Now, on to THE DEETS:

  • Fairy Tale Fortnight is a 2 week long celebration of all things fairy tale and fairy tale-esque.  Expect book/movie/tv show reviews, guest posts, author interviews, giveaways, games, general discussions and anything else we can get our fairy godmother to grant us.
  • Because Ashley and I love fairy tales so much (and because we're a little bit anal, and like things to round off nicely), this year's "fortnight" is actually slightly longer, running from April 15th through April 30th.
  • We not only invite others to participate, we encourage it!  One of our favorite things about FTF is connecting with other fairy tale lovers, new and old alike!  There will be a linky up on the first day to share your own blogs, vlogs, interviews and giveaways, etc., throughout the event.  
  • We understand that not all of our fairy tale lovin' friends has a blog, channel or tumblr, or that even if they do, they may not want to use it as a venue for FTF goodness.  Well then, use ours -  There is a form below for those of you who'd like to be considered for guest posts either here at The Book Rat or at Basically Amazing Books.  Due to space, scheduling and time issues, we will likely not be able to accept every guest post, but we will certainly try!  (And if we can't give your post a home ourselves, maybe we can help your post find a home on one of the other fabulous blogs that dives into the FTF stream with abandon!)
  • And I think that's about all that really needs to be said, other than here's last year's Schedule of Awesome if you'd like to know more about what this event is about...
I hope you will consider joining us this year, whether you are an active participant, someone who's just reading along, or even someone who just drops in from time to time for a good dose of fairy dust.  We can wait to share the magic with you...

Want in?
*If you're an author who would like to participate, feel free to contact me directly. :)

Saturday, March 17, 2012

IMM: St Patty's Day!

I am feeling ALL SORTS of icky in this video, but I gots books!

IMM is hosted by Kristi at The Story Siren, of course.

Seraphina by Rachel Hartman:  Amazon | Book Depository | Goodreads
Titan Magic by Jodi Lamm: Amazon | Book Depository | Goodreads
Dancing at the Chance by DeAnna Cameron: Amazon | Book Depository | Goodreads (Sorry for messing up the name!)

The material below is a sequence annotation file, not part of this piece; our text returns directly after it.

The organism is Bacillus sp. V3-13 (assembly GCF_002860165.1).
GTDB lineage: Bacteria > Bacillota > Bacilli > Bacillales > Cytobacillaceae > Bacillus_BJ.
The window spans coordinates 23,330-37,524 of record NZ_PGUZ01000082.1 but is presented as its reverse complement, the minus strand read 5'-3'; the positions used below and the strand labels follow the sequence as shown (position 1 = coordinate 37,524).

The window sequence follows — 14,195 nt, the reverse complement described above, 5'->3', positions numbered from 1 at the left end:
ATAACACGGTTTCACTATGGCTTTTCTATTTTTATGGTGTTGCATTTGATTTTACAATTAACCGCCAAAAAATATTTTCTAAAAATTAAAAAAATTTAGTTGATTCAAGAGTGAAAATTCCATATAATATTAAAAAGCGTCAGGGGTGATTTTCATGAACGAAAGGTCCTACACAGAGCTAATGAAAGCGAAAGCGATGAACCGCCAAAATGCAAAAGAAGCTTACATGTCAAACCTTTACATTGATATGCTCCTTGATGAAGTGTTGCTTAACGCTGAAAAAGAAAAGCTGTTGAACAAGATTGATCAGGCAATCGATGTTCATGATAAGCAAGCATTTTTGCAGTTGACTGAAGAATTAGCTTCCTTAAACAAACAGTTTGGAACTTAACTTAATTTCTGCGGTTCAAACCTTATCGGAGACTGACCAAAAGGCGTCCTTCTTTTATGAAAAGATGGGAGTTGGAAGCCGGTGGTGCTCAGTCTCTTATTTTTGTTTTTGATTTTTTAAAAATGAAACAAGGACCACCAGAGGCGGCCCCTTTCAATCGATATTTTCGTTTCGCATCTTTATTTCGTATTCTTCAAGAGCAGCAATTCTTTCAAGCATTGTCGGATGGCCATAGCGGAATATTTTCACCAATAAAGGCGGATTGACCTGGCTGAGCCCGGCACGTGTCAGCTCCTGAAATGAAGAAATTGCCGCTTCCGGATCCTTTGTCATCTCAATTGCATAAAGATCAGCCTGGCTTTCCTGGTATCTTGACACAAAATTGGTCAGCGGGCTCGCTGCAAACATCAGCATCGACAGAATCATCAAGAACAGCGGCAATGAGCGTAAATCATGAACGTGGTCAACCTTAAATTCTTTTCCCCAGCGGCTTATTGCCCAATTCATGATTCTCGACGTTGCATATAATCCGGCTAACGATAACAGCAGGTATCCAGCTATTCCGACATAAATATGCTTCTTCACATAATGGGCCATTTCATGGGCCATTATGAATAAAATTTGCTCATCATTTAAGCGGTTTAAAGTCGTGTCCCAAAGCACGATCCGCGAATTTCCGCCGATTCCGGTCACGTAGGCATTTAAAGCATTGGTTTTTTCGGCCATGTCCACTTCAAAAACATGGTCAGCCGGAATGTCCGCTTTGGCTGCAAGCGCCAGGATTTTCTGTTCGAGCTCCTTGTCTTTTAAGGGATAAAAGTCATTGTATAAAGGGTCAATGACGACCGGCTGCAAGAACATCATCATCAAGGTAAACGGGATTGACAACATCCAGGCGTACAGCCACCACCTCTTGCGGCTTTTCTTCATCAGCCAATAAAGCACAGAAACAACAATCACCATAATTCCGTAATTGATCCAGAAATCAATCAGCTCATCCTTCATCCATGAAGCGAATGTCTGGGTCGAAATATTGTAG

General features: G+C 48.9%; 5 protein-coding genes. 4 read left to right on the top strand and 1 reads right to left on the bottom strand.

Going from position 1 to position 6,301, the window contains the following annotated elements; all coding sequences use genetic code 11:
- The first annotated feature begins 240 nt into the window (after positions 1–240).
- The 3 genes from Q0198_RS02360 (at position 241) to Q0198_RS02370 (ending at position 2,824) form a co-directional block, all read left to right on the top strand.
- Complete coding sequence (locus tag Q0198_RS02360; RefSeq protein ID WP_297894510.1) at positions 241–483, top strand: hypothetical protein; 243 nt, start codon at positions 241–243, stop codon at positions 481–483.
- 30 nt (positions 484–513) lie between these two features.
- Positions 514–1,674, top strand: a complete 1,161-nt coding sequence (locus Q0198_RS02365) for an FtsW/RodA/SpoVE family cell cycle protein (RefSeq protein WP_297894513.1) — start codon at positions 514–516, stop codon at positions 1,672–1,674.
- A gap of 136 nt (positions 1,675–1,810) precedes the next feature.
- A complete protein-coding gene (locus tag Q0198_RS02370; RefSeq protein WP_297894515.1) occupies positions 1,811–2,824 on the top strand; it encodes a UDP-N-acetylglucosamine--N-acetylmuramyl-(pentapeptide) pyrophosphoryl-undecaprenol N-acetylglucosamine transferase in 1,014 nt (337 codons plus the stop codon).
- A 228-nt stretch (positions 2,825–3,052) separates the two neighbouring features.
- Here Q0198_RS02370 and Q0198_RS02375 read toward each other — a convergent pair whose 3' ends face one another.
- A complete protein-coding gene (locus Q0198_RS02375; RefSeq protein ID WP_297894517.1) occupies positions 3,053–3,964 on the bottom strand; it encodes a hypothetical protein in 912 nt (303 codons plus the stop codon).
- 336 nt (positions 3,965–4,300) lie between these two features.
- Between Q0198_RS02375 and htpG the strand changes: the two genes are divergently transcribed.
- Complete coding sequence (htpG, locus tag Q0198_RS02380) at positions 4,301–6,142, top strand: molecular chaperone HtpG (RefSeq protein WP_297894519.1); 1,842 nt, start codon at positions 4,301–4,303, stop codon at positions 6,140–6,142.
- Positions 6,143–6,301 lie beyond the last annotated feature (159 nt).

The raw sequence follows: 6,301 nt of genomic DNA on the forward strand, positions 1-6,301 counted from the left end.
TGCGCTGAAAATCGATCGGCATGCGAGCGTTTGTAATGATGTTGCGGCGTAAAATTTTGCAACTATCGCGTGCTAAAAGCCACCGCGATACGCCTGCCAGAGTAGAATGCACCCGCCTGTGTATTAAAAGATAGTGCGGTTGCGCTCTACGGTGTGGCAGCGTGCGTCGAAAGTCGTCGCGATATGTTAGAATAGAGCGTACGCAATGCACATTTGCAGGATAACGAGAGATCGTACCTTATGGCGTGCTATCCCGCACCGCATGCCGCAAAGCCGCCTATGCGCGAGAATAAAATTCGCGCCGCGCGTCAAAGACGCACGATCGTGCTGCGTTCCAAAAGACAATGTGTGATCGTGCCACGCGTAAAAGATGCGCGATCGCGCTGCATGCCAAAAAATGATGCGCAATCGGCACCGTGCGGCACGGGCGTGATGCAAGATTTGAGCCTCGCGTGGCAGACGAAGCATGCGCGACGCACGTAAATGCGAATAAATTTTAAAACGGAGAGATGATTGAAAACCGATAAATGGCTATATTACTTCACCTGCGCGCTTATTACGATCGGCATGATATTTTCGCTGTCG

The Art of Duke Hunting by Sophia Nash: Amazon | Book Depository | Goodreads

On an unrelated but awesome note, the winner for The Humming Room is SARA K!  Congrats!

Thursday, March 15, 2012

SLATED by Teri Terry (Excerpt #1)

I showed you guys Slated by Teri Terry a little while back on TBR Tuesday, and everyone seemed really excited to hear about it.  Well, I hope this sends the excitement level through the roof, because for the next 4 weeks I'm going to be sharing excerpts of Slated with you, culminating in a little something awesome.
You can read Part 1, the beginning of the book, after the jump; I hope it hooks you like its hooked me; enjoy...

Tuesday, March 13, 2012

TBR Tuesday: Shadow and Bone

TBR Tuesday: Showcasing all the books that are currently staring at you from your "Why aren't you reading me?" pile....

On my TBR

Shadow and Bone by Leigh Bardugo
Amazon | Book Depository | Goodreads
Fantasy, 368 pages
Expected publication: June 5th 2012 by Henry Holt and Co. (BYR)
Surrounded by enemies, the once-great nation of Ravka has been torn in two by the Shadow Fold, a swath of near impenetrable darkness crawling with monsters who feast on human flesh. Now its fate may rest on the shoulders of one lonely refugee.

Alina Starkov has never been good at anything. But when her regiment is attacked on the Fold and her best friend is brutally injured, Alina reveals a dormant power that saves his life—a power that could be the key to setting her war-ravaged country free. Wrenched from everything she knows, Alina is whisked away to the royal court to be trained as a member of the Grisha, the magical elite led by the mysterious Darkling.

Yet nothing in this lavish world is what it seems. With darkness looming and an entire kingdom depending on her untamed power, Alina will have to confront the secrets of the Grisha…and the secrets of her heart.

Alright, so this is a very new addition to my shelves; it's not like it's been staring me down that long.  But all the same - it knows I'm busy right now.  It knows that I have two events to plan and read for, and that it doesn't even come out until June anyway.  And yet it still keeps whispering its siren song in my ear.  I really think I'm going to have to cave and read this like yesterday... I never said I was a paragon of patience, or anything...

So how many of you are planning on reading this one, or have been hearing all the great things I've been hearing?  She lured you in with her song yet?

Oh, and what's lurking in your TBR this week?

Saturday, March 10, 2012

In My Mailbox / Book Haul: March 10ish, 2012

Hey, welcome to my birthday week edition of IMM. Links to the books are below, but may I just say, this week was pretty rad? =D

IMM is hosted by Kristi @ The Story Siren, of course.

Blood Song by Rhiannon Hart
Life Sucks by Abel/Soria/Pleece
Pride and Prejudice by Jane Mothereffin' Austen
Shadow and Bone by Leigh Bardguo
Red Velvet & Absinthe, ed. by Mitzi Szereto
Take a Bow by Elizabeth Eulberg
aaaaaannndddd (drumroll please)
BURN BRIGHT by Marianne de Pierres!!

Also mentioned:
Entwined by Heather Dixon
Wrapped by Jennifer Bradbury

BIG thanks to Marianne, Ksenia, Liz, Cleis and Scholastic!!

Friday, March 9, 2012

Friday Face Off: The Diamonds vs. Past Perfect